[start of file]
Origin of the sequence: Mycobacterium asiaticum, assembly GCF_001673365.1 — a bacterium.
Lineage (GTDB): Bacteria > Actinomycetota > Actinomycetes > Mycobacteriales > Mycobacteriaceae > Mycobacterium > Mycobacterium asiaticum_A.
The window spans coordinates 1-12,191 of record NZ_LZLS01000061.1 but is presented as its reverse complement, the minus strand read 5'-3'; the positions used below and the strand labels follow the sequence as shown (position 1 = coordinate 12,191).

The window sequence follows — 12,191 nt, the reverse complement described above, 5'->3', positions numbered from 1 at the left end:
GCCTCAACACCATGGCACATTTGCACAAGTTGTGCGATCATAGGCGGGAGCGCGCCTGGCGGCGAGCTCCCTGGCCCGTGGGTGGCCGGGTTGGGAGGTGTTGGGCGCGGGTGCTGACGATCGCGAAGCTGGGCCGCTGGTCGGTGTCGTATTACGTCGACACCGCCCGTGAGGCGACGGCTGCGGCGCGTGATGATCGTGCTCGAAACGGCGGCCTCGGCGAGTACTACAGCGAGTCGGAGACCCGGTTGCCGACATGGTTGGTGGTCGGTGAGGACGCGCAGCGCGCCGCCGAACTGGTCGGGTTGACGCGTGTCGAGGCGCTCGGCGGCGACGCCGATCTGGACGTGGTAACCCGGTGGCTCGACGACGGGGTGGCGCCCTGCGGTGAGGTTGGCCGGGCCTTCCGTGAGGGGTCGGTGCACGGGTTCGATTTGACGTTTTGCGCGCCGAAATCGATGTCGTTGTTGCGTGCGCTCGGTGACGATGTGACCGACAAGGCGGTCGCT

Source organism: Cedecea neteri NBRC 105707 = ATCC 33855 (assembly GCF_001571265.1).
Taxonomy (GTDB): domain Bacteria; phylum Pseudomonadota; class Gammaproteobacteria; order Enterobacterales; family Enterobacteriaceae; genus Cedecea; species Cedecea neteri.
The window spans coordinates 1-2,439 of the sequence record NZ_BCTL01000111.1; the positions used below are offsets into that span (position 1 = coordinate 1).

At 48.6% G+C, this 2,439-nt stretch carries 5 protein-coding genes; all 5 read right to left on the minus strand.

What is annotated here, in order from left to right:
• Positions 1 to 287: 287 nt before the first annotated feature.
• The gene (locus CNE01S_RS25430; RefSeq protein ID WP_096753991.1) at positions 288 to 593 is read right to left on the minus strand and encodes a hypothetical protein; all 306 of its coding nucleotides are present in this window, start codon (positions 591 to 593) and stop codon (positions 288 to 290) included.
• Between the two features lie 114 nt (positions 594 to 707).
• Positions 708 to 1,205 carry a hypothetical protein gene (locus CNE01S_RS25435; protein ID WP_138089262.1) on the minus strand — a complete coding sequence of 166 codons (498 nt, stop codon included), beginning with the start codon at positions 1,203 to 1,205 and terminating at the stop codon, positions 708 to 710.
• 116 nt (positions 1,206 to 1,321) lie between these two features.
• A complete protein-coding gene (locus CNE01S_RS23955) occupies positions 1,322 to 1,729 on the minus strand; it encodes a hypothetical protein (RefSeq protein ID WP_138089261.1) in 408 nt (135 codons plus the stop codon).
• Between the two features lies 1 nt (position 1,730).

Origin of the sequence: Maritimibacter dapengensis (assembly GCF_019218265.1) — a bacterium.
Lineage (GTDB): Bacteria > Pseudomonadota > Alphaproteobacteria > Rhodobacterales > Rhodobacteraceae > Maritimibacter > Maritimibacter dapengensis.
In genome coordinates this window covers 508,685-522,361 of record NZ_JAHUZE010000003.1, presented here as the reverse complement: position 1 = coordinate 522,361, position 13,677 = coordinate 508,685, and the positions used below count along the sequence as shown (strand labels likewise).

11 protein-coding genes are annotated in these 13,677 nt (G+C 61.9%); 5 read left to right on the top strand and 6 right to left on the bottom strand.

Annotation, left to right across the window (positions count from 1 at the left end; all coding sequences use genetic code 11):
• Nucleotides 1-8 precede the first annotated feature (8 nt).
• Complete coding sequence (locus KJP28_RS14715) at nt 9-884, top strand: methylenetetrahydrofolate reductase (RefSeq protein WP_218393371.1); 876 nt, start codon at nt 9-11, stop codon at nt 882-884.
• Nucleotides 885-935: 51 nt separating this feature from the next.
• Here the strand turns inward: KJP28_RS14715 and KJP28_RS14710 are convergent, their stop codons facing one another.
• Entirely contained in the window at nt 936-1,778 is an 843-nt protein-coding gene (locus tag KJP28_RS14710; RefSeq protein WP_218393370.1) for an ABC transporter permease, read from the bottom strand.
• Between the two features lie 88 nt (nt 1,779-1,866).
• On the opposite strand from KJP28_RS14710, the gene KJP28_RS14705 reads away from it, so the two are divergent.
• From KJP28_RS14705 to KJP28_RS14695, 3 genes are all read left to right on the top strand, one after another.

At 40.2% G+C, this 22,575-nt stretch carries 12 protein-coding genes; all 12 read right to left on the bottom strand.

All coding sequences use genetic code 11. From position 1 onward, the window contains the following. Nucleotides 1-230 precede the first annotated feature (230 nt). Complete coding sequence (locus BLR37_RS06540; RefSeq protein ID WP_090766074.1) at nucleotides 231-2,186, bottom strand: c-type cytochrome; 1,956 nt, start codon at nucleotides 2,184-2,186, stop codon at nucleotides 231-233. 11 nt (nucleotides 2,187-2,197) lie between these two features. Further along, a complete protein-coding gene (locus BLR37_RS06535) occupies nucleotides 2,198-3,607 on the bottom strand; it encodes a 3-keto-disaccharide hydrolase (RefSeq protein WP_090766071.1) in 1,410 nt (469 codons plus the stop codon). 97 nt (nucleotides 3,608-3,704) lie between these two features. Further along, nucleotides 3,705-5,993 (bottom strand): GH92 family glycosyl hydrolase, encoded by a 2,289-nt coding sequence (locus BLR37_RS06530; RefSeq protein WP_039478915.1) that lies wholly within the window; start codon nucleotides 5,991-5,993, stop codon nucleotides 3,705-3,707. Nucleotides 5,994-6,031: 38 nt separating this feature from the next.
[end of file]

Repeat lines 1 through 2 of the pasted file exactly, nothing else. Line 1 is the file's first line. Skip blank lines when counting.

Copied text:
Origin of the sequence: Mycobacterium asiaticum, assembly GCF_001673365.1 — a bacterium.
Lineage (GTDB): Bacteria > Actinomycetota > Actinomycetes > Mycobacteriales > Mycobacteriaceae > Mycobacterium > Mycobacterium asiaticum_A.